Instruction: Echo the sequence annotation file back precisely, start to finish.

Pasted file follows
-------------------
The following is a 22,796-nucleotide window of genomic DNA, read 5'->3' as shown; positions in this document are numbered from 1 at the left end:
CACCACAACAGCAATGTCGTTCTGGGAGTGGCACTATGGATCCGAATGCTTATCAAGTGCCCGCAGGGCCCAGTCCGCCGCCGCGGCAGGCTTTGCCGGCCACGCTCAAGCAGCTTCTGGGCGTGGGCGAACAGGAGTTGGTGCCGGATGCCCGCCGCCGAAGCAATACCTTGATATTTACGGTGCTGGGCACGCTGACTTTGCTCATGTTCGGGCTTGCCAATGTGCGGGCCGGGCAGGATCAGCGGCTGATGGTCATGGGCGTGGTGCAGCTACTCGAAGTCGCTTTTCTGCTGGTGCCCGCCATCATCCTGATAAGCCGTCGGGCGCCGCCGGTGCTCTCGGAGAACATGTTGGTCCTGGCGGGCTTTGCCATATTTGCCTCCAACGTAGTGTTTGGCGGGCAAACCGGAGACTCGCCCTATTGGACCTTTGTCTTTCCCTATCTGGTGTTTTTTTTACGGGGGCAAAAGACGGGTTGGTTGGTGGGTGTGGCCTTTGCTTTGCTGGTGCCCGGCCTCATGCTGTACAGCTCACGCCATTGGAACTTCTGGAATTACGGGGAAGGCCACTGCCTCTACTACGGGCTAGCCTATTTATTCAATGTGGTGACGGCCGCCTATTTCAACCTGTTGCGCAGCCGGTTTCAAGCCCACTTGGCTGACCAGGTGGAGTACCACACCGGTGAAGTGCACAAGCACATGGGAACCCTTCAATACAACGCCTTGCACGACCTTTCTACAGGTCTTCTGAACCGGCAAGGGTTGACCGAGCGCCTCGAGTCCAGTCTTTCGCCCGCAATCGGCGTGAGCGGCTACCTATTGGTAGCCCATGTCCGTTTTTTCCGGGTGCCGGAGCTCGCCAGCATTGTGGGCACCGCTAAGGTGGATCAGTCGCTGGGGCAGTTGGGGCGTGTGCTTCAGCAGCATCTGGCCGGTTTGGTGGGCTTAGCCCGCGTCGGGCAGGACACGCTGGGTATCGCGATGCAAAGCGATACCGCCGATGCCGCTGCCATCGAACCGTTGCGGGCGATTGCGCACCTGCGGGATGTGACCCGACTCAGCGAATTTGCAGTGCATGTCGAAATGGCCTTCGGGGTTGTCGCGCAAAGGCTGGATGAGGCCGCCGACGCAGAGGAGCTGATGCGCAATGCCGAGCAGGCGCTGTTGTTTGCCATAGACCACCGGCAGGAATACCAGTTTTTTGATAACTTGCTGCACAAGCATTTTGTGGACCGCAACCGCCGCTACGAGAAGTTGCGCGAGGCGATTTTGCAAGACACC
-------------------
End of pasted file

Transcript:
The following is a 22,796-nucleotide window of genomic DNA, read 5'->3' as shown; positions in this document are numbered from 1 at the left end:
CACCACAACAGCAATGTCGTTCTGGGAGTGGCACTATGGATCCGAATGCTTATCAAGTGCCCGCAGGGCCCAGTCCGCCGCCGCGGCAGGCTTTGCCGGCCACGCTCAAGCAGCTTCTGGGCGTGGGCGAACAGGAGTTGGTGCCGGATGCCCGCCGCCGAAGCAATACCTTGATATTTACGGTGCTGGGCACGCTGACTTTGCTCATGTTCGGGCTTGCCAATGTGCGGGCCGGGCAGGATCAGCGGCTGATGGTCATGGGCGTGGTGCAGCTACTCGAAGTCGCTTTTCTGCTGGTGCCCGCCATCATCCTGATAAGCCGTCGGGCGCCGCCGGTGCTCTCGGAGAACATGTTGGTCCTGGCGGGCTTTGCCATATTTGCCTCCAACGTAGTGTTTGGCGGGCAAACCGGAGACTCGCCCTATTGGACCTTTGTCTTTCCCTATCTGGTGTTTTTTTTACGGGGGCAAAAGACGGGTTGGTTGGTGGGTGTGGCCTTTGCTTTGCTGGTGCCCGGCCTCATGCTGTACAGCTCACGCCATTGGAACTTCTGGAATTACGGGGAAGGCCACTGCCTCTACTACGGGCTAGCCTATTTATTCAATGTGGTGACGGCCGCCTATTTCAACCTGTTGCGCAGCCGGTTTCAAGCCCACTTGGCTGACCAGGTGGAGTACCACACCGGTGAAGTGCACAAGCACATGGGAACCCTTCAATACAACGCCTTGCACGACCTTTCTACAGGTCTTCTGAACCGGCAAGGGTTGACCGAGCGCCTCGAGTCCAGTCTTTCGCCCGCAATCGGCGTGAGCGGCTACCTATTGGTAGCCCATGTCCGTTTTTTCCGGGTGCCGGAGCTCGCCAGCATTGTGGGCACCGCTAAGGTGGATCAGTCGCTGGGGCAGTTGGGGCGTGTGCTTCAGCAGCATCTGGCCGGTTTGGTGGGCTTAGCCCGCGTCGGGCAGGACACGCTGGGTATCGCGATGCAAAGCGATACCGCCGATGCCGCTGCCATCGAACCGTTGCGGGCGATTGCGCACCTGCGGGATGTGACCCGACTCAGCGAATTTGCAGTGCATGTCGAAATGGCCTTCGGGGTTGTCGCGCAAAGGCTGGATGAGGCCGCCGACGCAGAGGAGCTGATGCGCAATGCCGAGCAGGCGCTGTTGTTTGCCATAGACCACCGGCAGGAATACCAGTTTTTTGATAACTTGCTGCACAAGCATTTTGTGGACCGCAACCGCCGCTACGAGAAGTTGCGCGAGGCGATTTTGCAAGACACC